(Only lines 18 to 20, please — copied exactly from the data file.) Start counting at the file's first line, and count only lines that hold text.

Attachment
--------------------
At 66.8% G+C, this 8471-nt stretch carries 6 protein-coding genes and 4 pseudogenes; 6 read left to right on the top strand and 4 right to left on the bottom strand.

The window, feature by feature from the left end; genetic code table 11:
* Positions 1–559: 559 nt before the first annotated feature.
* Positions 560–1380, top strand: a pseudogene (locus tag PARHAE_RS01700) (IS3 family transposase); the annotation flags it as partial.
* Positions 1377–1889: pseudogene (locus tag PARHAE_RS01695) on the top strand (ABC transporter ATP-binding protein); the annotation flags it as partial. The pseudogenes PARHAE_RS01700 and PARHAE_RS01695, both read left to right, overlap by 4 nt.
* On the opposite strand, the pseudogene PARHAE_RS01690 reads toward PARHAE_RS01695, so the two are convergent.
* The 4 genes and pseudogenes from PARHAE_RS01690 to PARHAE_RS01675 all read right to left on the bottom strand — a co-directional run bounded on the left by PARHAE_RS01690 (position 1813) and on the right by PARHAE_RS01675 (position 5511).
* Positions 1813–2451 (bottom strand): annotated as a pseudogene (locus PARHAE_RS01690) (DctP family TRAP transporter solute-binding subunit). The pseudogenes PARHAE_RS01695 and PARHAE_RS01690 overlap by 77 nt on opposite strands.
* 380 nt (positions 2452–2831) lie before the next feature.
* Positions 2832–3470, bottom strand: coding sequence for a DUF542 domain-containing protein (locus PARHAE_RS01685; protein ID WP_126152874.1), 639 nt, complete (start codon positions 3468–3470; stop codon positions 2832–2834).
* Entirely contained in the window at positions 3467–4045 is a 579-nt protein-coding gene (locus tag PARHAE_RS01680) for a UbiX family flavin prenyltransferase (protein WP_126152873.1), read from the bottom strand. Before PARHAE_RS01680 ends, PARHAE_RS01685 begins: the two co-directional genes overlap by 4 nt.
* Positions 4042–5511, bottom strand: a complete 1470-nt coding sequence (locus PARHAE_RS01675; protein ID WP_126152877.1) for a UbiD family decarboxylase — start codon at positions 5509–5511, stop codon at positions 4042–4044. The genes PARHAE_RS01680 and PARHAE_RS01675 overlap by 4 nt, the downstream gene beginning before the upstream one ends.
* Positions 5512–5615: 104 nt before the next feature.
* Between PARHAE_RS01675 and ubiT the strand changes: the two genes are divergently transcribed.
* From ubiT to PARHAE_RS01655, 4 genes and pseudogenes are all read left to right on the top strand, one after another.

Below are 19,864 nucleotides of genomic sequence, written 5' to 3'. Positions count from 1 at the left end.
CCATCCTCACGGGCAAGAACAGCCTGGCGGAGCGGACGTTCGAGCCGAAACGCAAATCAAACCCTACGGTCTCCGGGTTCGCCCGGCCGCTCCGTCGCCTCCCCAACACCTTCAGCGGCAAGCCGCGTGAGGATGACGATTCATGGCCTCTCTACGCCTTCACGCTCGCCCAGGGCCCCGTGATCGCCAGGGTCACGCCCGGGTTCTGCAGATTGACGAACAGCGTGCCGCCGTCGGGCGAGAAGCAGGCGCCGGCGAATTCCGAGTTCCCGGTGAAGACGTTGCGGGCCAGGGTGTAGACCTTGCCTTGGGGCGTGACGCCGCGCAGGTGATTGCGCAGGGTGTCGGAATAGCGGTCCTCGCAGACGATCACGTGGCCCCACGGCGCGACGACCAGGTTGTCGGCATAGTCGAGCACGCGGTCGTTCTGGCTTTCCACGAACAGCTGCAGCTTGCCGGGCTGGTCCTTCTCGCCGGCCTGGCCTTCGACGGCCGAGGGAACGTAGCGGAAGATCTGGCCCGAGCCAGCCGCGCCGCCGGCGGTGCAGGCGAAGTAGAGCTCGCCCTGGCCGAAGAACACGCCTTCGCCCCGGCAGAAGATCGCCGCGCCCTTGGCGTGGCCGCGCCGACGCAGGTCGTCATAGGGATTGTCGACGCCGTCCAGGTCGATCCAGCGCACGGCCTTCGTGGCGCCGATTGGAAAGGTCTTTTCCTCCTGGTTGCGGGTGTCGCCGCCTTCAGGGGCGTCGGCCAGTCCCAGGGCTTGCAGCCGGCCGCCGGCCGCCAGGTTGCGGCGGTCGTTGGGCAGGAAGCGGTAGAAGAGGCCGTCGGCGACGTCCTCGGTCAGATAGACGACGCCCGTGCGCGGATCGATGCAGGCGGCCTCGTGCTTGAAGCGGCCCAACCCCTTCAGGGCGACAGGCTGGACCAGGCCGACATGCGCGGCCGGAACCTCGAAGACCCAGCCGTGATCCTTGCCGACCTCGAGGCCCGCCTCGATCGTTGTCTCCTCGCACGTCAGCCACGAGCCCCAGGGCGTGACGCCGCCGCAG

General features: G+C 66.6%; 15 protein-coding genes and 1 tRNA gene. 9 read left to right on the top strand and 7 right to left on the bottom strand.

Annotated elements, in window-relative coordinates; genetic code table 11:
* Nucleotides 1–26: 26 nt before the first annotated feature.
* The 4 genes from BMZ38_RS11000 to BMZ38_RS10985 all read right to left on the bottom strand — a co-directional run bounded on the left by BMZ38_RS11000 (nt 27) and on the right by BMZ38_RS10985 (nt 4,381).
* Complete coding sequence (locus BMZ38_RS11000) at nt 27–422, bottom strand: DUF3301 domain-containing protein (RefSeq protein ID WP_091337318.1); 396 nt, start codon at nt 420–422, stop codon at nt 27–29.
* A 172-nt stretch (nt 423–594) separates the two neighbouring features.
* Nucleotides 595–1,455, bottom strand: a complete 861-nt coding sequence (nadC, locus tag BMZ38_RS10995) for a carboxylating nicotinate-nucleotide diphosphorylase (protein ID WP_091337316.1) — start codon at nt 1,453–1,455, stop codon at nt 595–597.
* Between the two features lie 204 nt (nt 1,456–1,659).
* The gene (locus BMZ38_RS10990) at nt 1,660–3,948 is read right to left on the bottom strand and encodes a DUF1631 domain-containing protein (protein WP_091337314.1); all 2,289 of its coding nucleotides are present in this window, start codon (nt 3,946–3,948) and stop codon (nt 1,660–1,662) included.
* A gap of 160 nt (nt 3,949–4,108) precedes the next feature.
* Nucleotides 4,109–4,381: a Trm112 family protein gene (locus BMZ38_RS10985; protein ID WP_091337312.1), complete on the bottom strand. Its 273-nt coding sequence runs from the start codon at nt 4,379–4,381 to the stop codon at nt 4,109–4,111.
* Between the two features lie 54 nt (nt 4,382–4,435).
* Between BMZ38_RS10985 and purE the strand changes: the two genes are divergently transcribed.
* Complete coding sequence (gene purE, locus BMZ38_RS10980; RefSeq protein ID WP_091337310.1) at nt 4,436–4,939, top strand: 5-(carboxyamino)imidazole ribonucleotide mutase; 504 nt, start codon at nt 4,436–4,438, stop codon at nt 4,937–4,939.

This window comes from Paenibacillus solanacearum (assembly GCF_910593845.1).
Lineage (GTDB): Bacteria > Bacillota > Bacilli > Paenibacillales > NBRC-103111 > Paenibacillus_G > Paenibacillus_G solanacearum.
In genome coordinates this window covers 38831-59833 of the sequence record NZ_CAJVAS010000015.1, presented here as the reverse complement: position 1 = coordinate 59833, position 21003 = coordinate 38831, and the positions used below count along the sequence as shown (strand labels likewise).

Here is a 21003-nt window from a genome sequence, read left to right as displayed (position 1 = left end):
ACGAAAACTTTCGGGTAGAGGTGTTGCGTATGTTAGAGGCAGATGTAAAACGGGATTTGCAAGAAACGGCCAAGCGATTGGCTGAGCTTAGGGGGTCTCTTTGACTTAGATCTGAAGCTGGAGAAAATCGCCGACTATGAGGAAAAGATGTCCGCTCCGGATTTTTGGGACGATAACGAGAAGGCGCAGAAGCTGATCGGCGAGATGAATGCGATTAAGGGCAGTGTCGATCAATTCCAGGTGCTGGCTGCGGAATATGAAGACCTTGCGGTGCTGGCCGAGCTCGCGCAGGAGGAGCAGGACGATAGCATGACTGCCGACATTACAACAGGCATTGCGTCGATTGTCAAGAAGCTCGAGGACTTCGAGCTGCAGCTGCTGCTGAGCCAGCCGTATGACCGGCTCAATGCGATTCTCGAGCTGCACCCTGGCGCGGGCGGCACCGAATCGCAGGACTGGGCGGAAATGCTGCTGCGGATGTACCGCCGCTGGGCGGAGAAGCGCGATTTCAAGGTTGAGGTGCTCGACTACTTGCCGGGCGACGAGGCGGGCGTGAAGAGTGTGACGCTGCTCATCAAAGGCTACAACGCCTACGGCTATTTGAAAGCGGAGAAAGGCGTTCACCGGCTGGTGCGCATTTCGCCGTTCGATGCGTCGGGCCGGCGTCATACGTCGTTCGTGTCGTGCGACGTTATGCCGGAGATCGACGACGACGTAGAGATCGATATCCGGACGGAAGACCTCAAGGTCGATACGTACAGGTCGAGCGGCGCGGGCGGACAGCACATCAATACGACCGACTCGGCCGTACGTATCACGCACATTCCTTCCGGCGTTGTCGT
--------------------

General features: G+C 66.6%; 15 protein-coding genes and 1 tRNA gene. 9 read left to right on the top strand and 7 right to left on the bottom strand.

Annotated elements, in window-relative coordinates; genetic code table 11:
* Nucleotides 1–26: 26 nt before the first annotated feature.